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Walking Museum To Honor City’s Native American History With Serpent Mound And More — But Organizers Need Your Help

The Northwest Portage Walking Museum would feature a coil mound and a serpent mound designed by indigenous artist Santiago X.

Rendering of what the serpent mound at Schiller Woods would look like.
Image courtesy Santiago X
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IRVING PARK — A walking museum that would honor the Native Americans who first called Chicago home is closer to becoming a reality — but organizers are looking for some funding to get the project across the finish line.

The Chicago Public Art Group is asking for the public’s help to fund the Northwest Portage Walking Museum.

The trail would stretch along Irving Park Road — between the North Branch of the Chicago River at Horner Park and the Des Plaines River at Schiller Woods west of Harlem Avenue.

The proposed stops along the Northwest Portage Walking Museum.

“We in Chicago have one of the largest urban Indian populations in the entire country,” said Heather Miller, executive director of the American Indian Center of Chicago. “It’s super important to us to help folks rethink the history of this nation. We know Chicago was founded because our great-grand relatives knew that the rivers here are amazing. And Chicago’s always been a city with tons of native folks.”

Last August, plans for the eastern trailhead of the museum at Horner Park were unveiled, including a Native American coil mound designed by indigenous artist Santiago X. On the other end of the museum trail at Schiller Woods will be a serpent mound designed by the same artist.

The project is a collaboration between the American Indian Center of Chicago, Chicago Public Art Group and the Portage Park Neighborhood Association.

Proposed design of the mound at Horner Park.

Last year, the Searle Funds at the Chicago Community Trust awarded $75,000 to the project.

Two fundraising events last fall also helped raise an additional $3,700; and over the last few months, $10,000 from the Illinois Arts Council and $7,500 from an anonymous donor have been donated to help build the museum trail.

“And right now we’re looking at in-kind donations and more funding to fill the gap between what we have now and what we need to build these mounds,” said Maryrose Pavkovic, managing director at the Chicago Public Art Group.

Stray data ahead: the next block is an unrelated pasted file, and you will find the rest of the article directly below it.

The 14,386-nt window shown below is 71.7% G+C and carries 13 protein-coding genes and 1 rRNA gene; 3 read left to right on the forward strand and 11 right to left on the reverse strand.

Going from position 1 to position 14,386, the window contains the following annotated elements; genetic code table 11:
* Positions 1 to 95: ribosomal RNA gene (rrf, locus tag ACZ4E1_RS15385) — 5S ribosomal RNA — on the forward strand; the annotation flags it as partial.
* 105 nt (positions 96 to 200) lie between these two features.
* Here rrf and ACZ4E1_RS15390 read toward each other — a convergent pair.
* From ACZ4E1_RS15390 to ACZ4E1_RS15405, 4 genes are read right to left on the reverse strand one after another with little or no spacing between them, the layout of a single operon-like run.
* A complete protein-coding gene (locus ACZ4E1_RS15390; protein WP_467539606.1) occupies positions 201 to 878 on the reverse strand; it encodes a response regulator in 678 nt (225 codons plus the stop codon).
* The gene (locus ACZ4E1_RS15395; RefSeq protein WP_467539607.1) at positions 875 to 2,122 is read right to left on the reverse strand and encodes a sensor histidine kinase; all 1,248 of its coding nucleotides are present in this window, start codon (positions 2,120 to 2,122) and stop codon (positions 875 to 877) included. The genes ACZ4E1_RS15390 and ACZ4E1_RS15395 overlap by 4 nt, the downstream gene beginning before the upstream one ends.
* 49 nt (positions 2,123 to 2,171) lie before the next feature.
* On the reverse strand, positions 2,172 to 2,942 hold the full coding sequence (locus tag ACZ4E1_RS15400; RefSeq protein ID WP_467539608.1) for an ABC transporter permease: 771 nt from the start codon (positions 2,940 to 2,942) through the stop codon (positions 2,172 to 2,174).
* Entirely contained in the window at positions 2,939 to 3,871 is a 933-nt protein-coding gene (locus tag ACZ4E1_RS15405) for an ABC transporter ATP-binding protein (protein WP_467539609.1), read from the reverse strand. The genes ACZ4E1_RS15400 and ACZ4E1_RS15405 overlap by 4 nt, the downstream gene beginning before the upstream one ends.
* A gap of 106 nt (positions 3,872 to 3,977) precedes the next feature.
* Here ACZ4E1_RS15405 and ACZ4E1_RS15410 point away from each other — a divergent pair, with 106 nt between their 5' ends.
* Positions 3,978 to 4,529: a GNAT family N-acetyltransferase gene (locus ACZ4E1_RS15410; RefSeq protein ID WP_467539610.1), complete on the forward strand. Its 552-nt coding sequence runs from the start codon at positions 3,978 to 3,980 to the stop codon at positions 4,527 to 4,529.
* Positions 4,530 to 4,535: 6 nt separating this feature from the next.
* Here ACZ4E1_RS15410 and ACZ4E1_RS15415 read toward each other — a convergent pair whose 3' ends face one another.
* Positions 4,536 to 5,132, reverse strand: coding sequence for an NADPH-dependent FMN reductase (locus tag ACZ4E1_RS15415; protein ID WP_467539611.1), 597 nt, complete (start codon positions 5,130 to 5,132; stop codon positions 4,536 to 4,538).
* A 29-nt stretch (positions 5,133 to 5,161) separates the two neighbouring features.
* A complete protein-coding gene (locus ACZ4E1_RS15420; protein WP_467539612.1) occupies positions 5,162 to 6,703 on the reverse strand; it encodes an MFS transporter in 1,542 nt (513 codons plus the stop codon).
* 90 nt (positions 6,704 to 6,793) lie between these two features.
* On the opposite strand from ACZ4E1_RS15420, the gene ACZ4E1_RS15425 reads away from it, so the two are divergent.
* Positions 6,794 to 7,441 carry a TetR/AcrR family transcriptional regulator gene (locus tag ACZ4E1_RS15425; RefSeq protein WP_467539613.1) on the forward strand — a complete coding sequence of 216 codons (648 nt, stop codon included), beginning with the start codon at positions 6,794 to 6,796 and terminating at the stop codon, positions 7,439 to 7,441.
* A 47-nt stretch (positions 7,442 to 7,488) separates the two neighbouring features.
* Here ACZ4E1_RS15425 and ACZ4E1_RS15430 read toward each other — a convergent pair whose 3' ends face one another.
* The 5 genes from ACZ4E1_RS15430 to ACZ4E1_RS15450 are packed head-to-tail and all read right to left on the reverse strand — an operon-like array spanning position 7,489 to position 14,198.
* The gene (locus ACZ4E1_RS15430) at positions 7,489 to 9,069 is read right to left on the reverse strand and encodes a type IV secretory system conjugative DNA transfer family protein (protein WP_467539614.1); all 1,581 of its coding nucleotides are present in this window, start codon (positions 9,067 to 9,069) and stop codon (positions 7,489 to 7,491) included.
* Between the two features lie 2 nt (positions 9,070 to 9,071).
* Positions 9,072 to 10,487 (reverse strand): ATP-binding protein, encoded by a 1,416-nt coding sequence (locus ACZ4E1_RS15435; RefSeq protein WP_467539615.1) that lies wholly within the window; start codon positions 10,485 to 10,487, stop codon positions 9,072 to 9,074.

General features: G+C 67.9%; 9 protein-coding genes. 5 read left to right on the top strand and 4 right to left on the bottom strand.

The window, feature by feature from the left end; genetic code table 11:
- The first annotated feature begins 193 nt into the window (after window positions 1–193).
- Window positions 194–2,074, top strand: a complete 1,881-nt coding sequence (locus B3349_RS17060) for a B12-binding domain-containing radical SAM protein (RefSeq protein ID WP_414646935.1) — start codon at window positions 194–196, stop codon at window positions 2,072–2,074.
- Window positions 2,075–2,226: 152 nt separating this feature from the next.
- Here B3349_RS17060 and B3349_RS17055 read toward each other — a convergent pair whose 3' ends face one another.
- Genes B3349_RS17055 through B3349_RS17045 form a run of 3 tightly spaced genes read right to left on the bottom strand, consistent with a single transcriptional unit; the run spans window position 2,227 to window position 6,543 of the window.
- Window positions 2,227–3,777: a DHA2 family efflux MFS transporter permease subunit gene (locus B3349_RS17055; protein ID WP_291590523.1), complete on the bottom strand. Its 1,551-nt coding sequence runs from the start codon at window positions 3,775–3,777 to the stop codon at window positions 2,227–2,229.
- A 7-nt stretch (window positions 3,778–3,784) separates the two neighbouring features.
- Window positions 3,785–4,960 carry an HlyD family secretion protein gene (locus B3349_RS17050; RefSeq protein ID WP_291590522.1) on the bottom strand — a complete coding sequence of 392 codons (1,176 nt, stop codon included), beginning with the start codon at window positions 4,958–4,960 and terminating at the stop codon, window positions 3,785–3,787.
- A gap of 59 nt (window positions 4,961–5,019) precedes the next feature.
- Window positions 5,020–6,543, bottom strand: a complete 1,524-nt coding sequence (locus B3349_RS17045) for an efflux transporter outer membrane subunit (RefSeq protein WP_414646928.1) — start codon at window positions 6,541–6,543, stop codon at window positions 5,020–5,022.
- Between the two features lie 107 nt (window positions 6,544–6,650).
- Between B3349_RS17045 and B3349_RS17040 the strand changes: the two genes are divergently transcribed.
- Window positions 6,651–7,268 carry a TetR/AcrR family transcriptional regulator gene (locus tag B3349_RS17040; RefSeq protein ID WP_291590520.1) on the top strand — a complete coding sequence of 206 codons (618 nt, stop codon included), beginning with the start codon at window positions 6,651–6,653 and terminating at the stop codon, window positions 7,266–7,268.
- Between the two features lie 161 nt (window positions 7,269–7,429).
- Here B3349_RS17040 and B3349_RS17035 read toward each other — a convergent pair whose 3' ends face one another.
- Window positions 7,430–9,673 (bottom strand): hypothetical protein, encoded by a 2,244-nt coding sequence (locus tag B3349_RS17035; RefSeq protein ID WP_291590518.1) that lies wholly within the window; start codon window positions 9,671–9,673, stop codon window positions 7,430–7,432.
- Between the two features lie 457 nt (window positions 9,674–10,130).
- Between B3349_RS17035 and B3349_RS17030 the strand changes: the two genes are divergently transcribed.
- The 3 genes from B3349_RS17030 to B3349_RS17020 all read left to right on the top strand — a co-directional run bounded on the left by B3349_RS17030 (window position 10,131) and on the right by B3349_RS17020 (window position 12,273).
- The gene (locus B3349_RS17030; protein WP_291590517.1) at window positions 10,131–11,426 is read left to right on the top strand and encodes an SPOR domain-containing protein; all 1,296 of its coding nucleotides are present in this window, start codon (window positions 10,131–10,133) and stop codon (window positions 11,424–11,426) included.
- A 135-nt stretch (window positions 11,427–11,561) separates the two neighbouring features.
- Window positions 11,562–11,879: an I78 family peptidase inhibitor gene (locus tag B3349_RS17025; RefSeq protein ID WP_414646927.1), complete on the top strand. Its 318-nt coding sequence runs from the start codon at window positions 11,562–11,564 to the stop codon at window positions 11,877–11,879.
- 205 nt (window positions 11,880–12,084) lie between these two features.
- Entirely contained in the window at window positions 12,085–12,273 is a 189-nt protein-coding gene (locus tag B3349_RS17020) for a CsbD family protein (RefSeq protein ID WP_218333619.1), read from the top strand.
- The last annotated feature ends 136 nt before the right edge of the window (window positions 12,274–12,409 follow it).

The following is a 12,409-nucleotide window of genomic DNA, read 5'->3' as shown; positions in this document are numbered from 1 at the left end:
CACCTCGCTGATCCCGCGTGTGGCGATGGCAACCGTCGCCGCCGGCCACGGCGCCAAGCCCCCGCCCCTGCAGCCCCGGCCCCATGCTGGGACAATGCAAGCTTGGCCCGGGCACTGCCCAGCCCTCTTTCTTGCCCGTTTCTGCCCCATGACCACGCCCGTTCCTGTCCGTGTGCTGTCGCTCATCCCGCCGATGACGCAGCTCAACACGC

The project’s partners are currently reviewing quotes from potential contractors.

Materials alone to complete the coil mound at Horner Park would cost an estimated $103,500, while the serpent mound’s materials are estimated to cost $42,000.

The coil mound aspect of the project was originally set to break ground at Horner Park last September but the project is still waiting for approval from the U.S. Army Corps of Engineers, Pavkovic said.

Back in February 2014, engineers began a $5.6 million ecosystem restoration project at Horner Park.

This required fencing off about 14 acres of the park and 2,600 feet of riverbank so crews could restore the park’s oak savanna habitat, remove invasive species and perform other landscaping improvements to restore the natural features of the North Branch of the Chicago River at Horner Park.

Current plans call for a 12-foot-tall mound that would be seeded with buffalo grass and take about two years to complete.

Also near the southeast corner of Horner Park, near where the coil mound would be built, crews are currently replacing the Irving Park bridge as well as getting the area ready for its eventual connection to the 312 RiverRun trail.

With all that construction, and while the coil mound waits for approval, the project has shifted to getting the western end of the museum trail ready first.

“Our goal is to have the serpent mound at Schiller Woods done over the summer with hopefully a celebration or unveiling on Indigenous People’s Day on Oct. 14,” Pavkovic said.

For more information on the museum trail and how to donate click here or visit the project’s Facebook page.

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